Making way for another glass tower, Interstate Foods, one of the largest meatpacking plants in the Meatpacking District, has been closed for some time now. It seems its roommate, Atlas Meats, is gone, too. The once-busy building has been quiet for weeks. The metal hooks that once hung so evocatively from the rusty canopy are gone. No meat deliveries come here anymore. The sidewalk, once slippery with a white film of fat, is bare.
But at least two denizens of the meatpacking plant remain.
From an open cellar door, a pair of recently unemployed tabbies sun themselves on a warm day in May. A concerned friend has left cans of cat food open on the top cellar step. But the cats don't bother with this fake stuff. They know real meat. They know scraps of prime beef and chicken. They know the thrill of hunting for live prey.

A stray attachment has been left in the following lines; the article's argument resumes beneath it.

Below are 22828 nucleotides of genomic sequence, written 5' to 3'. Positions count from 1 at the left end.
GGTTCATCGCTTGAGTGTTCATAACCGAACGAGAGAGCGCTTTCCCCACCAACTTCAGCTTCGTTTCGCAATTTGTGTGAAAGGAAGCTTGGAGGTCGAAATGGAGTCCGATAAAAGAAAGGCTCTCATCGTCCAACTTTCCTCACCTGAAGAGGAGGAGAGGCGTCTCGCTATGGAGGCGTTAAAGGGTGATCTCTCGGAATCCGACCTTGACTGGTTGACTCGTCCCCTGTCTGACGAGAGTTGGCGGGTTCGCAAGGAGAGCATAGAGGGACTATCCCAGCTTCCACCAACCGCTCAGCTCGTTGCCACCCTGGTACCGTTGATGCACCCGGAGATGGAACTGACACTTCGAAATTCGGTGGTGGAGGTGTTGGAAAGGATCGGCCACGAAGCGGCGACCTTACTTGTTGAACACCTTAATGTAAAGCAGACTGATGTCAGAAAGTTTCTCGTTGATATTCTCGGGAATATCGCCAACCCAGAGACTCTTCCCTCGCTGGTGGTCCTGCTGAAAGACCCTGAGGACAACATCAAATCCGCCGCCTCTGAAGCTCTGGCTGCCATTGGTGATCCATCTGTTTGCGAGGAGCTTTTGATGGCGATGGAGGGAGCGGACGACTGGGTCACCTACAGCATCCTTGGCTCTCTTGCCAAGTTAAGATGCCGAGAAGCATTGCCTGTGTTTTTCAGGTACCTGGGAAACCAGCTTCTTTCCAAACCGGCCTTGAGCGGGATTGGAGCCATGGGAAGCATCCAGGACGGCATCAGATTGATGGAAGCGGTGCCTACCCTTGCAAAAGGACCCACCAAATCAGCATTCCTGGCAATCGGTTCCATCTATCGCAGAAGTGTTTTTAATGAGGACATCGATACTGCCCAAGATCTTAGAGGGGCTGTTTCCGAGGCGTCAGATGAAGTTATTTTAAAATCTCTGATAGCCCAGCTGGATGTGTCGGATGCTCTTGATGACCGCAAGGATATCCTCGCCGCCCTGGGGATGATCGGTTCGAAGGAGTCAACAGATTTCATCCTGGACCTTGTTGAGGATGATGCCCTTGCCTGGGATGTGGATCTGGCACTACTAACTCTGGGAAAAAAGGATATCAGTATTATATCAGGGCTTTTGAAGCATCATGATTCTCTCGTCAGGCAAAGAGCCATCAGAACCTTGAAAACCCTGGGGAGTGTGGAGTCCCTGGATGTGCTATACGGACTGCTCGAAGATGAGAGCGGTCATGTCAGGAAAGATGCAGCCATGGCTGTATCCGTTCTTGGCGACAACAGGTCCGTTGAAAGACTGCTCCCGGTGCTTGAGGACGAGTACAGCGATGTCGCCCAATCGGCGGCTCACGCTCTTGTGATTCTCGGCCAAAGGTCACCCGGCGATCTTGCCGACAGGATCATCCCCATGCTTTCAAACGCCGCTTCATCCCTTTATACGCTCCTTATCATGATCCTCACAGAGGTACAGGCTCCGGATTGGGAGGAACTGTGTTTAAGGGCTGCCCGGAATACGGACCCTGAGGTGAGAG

They are a bit battered, rough around the edges. Kind of greasy. Not the sort of cats a woman walking by in couture would stoop to stroke behind the ears. But one man comes by. Dressed in dirty coveralls with his name stitched on the pocket, blue tattoos on his arms, and an eye that looks like it has seen better days--he's a little rough around the edges, too.
He crouches down and puts out a hand. One of the cats ignores him, too lazy in the sun, but the other begins meowing, almost a complaint, as if to say, Get away. Undeterred, the man makes a soft, reassuring sound. The cat approaches, rubs against the man's red knuckles. They stay this way for a few minutes, the cat circling the man, letting him pet her head, retreating and returning.
When the man has had his fill of cat-love, he gets up to go. Seeing me watching, he explains, "I just love cats." The tabby follows him for a few steps, then retreats to her spot in the shade.
Without the meatpacking plant and its vermin to be hunted, where will these cats go? Maybe the Von Furstenberg store next door will take them.